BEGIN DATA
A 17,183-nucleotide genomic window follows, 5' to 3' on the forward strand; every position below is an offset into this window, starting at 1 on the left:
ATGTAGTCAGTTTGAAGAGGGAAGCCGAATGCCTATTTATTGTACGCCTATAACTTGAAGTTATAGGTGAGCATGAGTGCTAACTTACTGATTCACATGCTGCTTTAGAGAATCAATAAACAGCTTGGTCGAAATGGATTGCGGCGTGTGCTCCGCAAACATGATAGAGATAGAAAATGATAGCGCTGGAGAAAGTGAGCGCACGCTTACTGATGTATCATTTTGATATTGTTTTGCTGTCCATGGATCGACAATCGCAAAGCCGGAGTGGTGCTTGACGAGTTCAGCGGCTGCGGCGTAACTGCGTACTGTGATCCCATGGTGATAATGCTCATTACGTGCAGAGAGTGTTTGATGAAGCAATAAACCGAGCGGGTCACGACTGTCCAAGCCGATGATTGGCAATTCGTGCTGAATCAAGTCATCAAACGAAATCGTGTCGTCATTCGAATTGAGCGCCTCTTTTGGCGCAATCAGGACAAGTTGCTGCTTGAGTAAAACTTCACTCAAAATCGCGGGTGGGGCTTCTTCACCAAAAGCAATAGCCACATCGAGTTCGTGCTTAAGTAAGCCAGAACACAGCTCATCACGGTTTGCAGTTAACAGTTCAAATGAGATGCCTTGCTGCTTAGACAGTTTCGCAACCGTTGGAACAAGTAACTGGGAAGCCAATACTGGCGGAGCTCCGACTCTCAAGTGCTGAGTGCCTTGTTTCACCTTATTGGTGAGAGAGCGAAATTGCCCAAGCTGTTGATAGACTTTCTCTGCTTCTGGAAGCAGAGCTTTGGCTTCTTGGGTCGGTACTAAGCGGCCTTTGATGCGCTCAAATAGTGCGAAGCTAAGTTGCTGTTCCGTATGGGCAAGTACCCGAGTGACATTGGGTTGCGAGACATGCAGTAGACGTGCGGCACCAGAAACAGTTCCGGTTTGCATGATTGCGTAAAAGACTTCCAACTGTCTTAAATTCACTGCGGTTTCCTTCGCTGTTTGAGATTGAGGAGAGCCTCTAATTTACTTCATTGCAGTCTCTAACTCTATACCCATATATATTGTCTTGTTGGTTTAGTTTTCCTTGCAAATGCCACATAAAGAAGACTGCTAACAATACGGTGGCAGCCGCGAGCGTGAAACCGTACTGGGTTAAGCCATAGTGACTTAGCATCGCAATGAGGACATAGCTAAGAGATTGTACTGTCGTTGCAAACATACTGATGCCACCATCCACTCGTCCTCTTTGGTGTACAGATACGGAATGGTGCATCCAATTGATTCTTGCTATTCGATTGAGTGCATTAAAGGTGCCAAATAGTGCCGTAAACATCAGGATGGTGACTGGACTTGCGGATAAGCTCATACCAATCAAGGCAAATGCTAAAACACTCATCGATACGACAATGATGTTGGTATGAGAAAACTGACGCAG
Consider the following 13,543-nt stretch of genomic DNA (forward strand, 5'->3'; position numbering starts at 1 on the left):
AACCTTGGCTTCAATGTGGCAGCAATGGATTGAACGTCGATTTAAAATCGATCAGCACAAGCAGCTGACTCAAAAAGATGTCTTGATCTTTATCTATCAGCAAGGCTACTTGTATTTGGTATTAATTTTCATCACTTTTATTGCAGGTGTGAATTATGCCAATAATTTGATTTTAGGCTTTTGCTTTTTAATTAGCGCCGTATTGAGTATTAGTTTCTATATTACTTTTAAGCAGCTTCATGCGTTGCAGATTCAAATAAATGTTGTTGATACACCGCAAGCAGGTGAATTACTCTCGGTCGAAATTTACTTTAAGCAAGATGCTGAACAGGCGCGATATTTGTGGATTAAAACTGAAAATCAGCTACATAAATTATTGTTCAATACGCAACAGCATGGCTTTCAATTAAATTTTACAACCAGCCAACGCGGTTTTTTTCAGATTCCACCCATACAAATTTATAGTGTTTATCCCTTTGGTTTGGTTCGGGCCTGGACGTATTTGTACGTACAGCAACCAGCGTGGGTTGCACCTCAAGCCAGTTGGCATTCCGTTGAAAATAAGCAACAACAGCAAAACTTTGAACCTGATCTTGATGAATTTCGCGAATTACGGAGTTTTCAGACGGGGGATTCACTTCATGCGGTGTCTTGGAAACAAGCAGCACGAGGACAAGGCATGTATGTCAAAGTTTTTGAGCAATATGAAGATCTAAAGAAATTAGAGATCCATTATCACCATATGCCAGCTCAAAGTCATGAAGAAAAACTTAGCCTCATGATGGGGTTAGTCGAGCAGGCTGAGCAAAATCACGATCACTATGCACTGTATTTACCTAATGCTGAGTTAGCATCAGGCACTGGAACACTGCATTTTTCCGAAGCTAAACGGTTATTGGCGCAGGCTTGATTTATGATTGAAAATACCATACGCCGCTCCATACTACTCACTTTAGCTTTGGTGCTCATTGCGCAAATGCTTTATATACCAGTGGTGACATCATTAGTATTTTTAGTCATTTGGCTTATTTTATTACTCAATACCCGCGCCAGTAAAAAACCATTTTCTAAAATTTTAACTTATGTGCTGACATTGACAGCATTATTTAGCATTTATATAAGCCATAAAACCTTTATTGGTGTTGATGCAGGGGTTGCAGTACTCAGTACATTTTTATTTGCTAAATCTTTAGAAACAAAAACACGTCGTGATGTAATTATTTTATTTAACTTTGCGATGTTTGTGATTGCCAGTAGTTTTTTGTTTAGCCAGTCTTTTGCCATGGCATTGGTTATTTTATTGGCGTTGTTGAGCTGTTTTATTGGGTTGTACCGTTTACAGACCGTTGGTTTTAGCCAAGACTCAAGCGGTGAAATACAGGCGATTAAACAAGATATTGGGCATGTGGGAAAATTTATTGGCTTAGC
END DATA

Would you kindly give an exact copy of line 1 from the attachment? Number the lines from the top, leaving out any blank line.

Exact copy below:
A 17,183-nucleotide genomic window follows, 5' to 3' on the forward strand; every position below is an offset into this window, starting at 1 on the left: